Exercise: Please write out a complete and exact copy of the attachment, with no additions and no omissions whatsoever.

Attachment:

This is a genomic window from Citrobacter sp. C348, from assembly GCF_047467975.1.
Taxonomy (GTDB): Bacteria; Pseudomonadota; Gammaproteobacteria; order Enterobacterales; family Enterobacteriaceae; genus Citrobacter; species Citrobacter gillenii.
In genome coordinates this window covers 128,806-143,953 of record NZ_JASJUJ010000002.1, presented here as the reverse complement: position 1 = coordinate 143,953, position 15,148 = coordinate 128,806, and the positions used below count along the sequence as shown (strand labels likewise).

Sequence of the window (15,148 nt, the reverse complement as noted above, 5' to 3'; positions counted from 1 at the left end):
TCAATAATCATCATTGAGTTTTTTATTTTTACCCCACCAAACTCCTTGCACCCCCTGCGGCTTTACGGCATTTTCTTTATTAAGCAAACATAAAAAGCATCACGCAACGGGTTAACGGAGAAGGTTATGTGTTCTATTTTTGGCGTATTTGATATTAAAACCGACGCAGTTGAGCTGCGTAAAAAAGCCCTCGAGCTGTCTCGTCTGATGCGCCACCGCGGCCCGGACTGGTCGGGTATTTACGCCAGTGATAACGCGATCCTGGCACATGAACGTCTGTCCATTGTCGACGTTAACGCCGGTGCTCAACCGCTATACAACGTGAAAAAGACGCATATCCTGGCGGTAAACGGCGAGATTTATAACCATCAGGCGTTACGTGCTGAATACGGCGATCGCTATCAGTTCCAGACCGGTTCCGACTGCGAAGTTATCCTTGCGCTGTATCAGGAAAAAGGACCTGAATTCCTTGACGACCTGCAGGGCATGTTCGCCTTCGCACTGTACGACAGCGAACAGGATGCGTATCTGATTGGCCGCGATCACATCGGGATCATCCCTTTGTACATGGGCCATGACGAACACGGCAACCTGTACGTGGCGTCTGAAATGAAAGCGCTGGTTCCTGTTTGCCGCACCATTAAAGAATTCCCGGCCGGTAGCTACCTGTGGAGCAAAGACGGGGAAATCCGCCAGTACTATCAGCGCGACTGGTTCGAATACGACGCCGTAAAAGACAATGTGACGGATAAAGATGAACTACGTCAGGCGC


This is a genomic window from Citrobacter sp. C348, from assembly GCF_047467975.1.
Taxonomy (GTDB): Bacteria; Pseudomonadota; Gammaproteobacteria; order Enterobacterales; family Enterobacteriaceae; genus Citrobacter; species Citrobacter gillenii.
In genome coordinates this window covers 128,806-143,953 of record NZ_JASJUJ010000002.1, presented here as the reverse complement: position 1 = coordinate 143,953, position 15,148 = coordinate 128,806, and the positions used below count along the sequence as shown (strand labels likewise).

Sequence of the window (15,148 nt, the reverse complement as noted above, 5' to 3'; positions counted from 1 at the left end):
TCAATAATCATCATTGAGTTTTTTATTTTTACCCCACCAAACTCCTTGCACCCCCTGCGGCTTTACGGCATTTTCTTTATTAAGCAAACATAAAAAGCATCACGCAACGGGTTAACGGAGAAGGTTATGTGTTCTATTTTTGGCGTATTTGATATTAAAACCGACGCAGTTGAGCTGCGTAAAAAAGCCCTCGAGCTGTCTCGTCTGATGCGCCACCGCGGCCCGGACTGGTCGGGTATTTACGCCAGTGATAACGCGATCCTGGCACATGAACGTCTGTCCATTGTCGACGTTAACGCCGGTGCTCAACCGCTATACAACGTGAAAAAGACGCATATCCTGGCGGTAAACGGCGAGATTTATAACCATCAGGCGTTACGTGCTGAATACGGCGATCGCTATCAGTTCCAGACCGGTTCCGACTGCGAAGTTATCCTTGCGCTGTATCAGGAAAAAGGACCTGAATTCCTTGACGACCTGCAGGGCATGTTCGCCTTCGCACTGTACGACAGCGAACAGGATGCGTATCTGATTGGCCGCGATCACATCGGGATCATCCCTTTGTACATGGGCCATGACGAACACGGCAACCTGTACGTGGCGTCTGAAATGAAAGCGCTGGTTCCTGTTTGCCGCACCATTAAAGAATTCCCGGCCGGTAGCTACCTGTGGAGCAAAGACGGGGAAATCCGCCAGTACTATCAGCGCGACTGGTTCGAATACGACGCCGTAAAAGACAATGTGACGGATAAAGATGAACTACGTCAGGCGC